SYDNEY—A series of autumn auctions at Deutscher and Hackett (April 16-17), Sotheby’s (April 22) and Bonhams & Goodman (April 23) in Sydney and Melbourne yielded solid totals and a handful of surprisingly high prices. As usual, the vast majority of works offered in all the auctions were Australian, most of them traditional or ¬modern.
The auctions began at Deutscher and Hackett in Melbourne, where a portrait in the “100 Important Works of Art” sale provided a surprise for the market. A circa-1893 portrait of actress Hilda Spong painted by Australian Impressionist Tom Roberts was bought for A$312,000 ($296,300) by Australia’s National Portrait Gallery, for which a new A$36 million building is under construction in Canberra. The museum’s winning bid, however, at a hammer price of A$260,000 ($241,500), fell well below the estimate of A$300,000/500,000. The sale grossed A$6.6 million ($6.1 million) and was 82 percent sold by value and 79 percent by lot.
Sotheby’s 112-lot auction of Australian art in Sydney was the only one in which a sale price exceeded A$1 million ($940,500). The nature of that lot—a colorful painting of a French flower market by Australian Impressionist Ethel Carrick Fox (1872-1952)—came as another surprise to many observers. Market Under Trees, painted in the early 1920s, sold for A$1,008,000 ($948,000); the estimate for the painting, excluding premium, was A$400,000/600,000.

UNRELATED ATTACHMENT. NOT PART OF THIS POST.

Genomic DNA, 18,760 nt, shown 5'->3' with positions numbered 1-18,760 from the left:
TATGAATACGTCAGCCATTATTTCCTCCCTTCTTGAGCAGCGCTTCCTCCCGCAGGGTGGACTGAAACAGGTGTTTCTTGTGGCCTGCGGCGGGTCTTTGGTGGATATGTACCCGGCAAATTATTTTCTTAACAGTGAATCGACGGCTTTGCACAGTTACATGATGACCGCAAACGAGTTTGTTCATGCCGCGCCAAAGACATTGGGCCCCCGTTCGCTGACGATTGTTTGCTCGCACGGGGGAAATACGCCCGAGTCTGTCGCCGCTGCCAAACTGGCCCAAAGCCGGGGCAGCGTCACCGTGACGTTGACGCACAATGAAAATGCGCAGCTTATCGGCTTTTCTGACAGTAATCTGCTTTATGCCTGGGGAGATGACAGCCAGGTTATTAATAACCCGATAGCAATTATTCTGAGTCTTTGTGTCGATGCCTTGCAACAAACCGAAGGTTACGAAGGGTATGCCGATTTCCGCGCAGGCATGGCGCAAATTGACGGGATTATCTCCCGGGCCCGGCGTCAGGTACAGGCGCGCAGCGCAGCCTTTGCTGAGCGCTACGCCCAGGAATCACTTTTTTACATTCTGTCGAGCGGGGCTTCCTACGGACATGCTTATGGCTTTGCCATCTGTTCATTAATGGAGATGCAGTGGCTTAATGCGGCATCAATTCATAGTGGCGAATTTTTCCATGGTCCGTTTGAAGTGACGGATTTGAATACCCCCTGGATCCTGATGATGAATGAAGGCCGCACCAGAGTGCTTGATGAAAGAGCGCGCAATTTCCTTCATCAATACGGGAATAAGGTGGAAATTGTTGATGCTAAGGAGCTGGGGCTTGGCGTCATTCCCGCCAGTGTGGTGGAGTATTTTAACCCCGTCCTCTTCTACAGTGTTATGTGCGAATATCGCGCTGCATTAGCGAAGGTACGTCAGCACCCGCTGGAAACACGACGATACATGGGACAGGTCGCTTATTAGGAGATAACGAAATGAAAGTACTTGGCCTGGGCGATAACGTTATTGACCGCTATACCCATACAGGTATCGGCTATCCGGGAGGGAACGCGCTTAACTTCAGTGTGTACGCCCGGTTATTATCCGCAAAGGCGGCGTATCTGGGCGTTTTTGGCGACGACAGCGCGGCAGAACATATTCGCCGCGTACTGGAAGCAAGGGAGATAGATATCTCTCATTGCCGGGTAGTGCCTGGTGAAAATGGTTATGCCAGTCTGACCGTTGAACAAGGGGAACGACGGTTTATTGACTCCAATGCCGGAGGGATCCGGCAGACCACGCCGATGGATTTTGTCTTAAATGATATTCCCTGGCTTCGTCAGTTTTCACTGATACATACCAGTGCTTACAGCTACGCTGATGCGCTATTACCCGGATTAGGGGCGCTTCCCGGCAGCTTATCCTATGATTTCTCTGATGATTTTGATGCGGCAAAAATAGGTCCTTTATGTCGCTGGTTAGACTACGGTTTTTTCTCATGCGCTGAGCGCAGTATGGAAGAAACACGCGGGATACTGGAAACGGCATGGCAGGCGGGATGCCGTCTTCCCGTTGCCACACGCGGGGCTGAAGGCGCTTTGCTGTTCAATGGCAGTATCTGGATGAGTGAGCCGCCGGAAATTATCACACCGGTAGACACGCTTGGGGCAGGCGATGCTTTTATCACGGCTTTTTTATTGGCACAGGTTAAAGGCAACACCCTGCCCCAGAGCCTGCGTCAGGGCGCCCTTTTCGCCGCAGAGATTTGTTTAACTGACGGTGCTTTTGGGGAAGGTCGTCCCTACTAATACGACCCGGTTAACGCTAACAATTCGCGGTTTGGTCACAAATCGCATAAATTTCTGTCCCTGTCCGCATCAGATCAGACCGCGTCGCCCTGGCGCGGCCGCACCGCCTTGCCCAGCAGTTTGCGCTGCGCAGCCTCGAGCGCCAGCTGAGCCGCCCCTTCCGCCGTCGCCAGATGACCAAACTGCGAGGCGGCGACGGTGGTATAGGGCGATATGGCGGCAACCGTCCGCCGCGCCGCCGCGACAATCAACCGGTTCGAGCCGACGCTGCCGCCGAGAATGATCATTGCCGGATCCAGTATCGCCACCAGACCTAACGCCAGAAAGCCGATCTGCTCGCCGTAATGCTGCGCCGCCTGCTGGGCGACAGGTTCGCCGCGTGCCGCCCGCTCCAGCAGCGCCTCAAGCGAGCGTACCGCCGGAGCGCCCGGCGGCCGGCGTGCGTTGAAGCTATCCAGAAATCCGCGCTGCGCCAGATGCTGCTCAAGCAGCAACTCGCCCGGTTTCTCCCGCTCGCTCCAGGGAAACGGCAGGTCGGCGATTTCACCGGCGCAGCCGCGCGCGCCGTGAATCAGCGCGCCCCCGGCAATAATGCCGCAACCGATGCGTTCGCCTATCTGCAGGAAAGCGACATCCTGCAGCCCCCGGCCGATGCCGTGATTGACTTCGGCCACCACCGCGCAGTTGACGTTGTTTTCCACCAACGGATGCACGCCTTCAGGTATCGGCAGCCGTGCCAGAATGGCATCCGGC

Sotheby’s, however, had sufficient confidence in the lot to guarantee it for the anonymous consignor, who presumably had held it since it last appeared on the market in August 1999, when it sold for A$266,500 ($173,850), also at Sotheby’s.
Georgina Pemberton, Sotheby’s head of Australian art, said the auction showed the market’s appetite for paintings with good provenance that are fresh to the market. The sale total of A$8.76 million ($8.2 million) came in just above the low estimate of A$8.45 million and well short of the A$11.6 million high estimate. The auction was 74.7 percent sold by value and 63.8 percent sold by lot.
The high price paid for another portrait, an abstract sculpture of an Australian art dealer, helped Bonhams & Goodman achieve the highest sold percentage by value of the week in its third sale since Bonhams joined forces with Goodman. The auction of Australian and international fine art held in Melbourne on April 23 grossed A$4.09 million ($3.9 million) and was 94 percent sold by value, 69 percent sold by lot.
The sculpture, Mask, a 93-centimeter-high (37 inches) bronze portrait bust of Melbourne dealer Anna Schwartz by her former husband, Joel Elenberg (1948-80), sold for an artist record of A$384,000 ($364,700) to Melbourne art consultant Kathie Robb for a private collector (estimate: A$100,000/140,000). The sculptor died of cancer at the age of 34 and his works rarely come to market.